LUCENA, town in Andalusia, in S. Spain, S. of Córdoba; important Jewish community in the 11th century. During the period of Muslim rule Lucena was famous as "the entirely Jewish city," and a tradition states that it was founded by Jews. Several prominent families, including that of the historian Abraham *Ibn Daud, claimed that their settlement in Lucena dated from the time of Nebuchadnezzar. Isaac *Abrabanel linked the derivation of the name of the town with the biblical town of Luz. Until the 12th century Lucena was a cultural center of Andalusian Jewry. In 853 Natronai Gaon wrote "that Alisana (Arabic for Lucena) was a Jewish place with no gentiles at all." In another responsum the gaon asked, "Is there a gentile who prohibits your activities? Why do you not establish an *eruv ḥaẓerot?" (Teshuvot Ge'onei Mizraḥ u-Ma'arav (1888), para. 26). The 12th-century Arab geographer Idrīsī also commented on the Jewish character of Lucena and stated that while Muslims lived outside the city walls, Jews generally lived in the fortified part within the walls. Menahem b. Aaron ibn Zerah reports the same information at the end of the 14th century (Ẓeidah la-Derekh (Ferrara, 1554), 150). The Jews earned their living from olive groves, vineyards, agriculture, commerce, and crafts. Lucena was distinguished by its scholars. In the mid-ninth century *Amram Gaon sent his prayer book in response to a question by a scholar of Lucena. His contemporary Eleazar b. Samuel Ḥurga of Lucena received the titles alluf (demin Ispania) and rosh kallah, and became famous in the Babylonian academies (see A. Harkavy, Teshuvot ha-Ge'onim, Berlin, 1887, para. 386, p. 201, pp. 376–7). In the 11th century Isaac b. Judah *Ibn Ghayyat taught in the yeshivah of Lucena. He was succeeded by Isaac *Alfasi who was followed by Joseph *Ibn Migash. In 1066 the widow of *Joseph b. Samuel ha-Nagid and her son Azariah were among the refugees who came to Lucena in the wake of the anti-Jewish outburst in Granada (Abraham ibn Daud, Sefer ha-Qabbalah – The Book of Tradition, ed. G. Cohen (1967), 77). The last king of the Zirid dynasty, Abdallah, reported an uprising of the Jews of Lucena during his reign – at the time of the expedition against the Almoravides (c. 1090). At the turn of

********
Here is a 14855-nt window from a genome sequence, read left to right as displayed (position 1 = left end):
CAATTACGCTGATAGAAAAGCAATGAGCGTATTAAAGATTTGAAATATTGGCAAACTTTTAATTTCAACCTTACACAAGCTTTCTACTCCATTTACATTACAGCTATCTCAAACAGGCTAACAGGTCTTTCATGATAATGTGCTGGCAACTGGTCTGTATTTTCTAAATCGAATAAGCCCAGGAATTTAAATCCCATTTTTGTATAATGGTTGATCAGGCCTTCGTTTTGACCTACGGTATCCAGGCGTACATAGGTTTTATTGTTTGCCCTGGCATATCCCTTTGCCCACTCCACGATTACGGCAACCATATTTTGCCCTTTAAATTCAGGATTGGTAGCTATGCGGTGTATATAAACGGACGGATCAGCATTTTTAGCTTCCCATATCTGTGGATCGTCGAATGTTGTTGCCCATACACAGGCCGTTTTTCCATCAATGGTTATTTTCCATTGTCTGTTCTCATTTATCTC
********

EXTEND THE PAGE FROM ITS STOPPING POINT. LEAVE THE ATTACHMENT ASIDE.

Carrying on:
M. Maimonides, Iggeret Teiman, ed. by A.S. Halkin (1952), xxix, 100f.; Neuman, Spain, index; Ibn Daud, Tradition, index; Baer, Spain, index; Ashtor, Korot, 1 (19662), 202f.; 2 (1966), 88–91; H. Schirmann, in: Sefer Assaf (1953), 496–514; E. Lévi-Provençal, in: Al-Andalus, 4 (1936), 113–6 (Fr.); Cantera Burgos, in: Sefarad, 13 (1953), 112–4; 19 (1959), 137–47; Cantera-Millás, Inscripciones, 168–70; Torres-Balbas, in: Al-Andalus, 19 (1954), 190. ADD. BIBLIOGRAPHY: A. Arjona Castro, in: Lucena; nuevos estudios históricos (1983), 65–88; J.L. Lacave, in: Sefarad, 47 (1987), 181–82; F. Díaz Esteban, in: J. Peláez del Rosal (ed.), The Jews in Cordoba (X–XII Centuries) (1987), 123–37; J. Peláez del Rosal (ed.), Los judíos de y Lucena; historia, pensamiento y poesía (1988).
Source: Encyclopaedia Judaica. © 2008 The Gale Group. All Rights Reserved.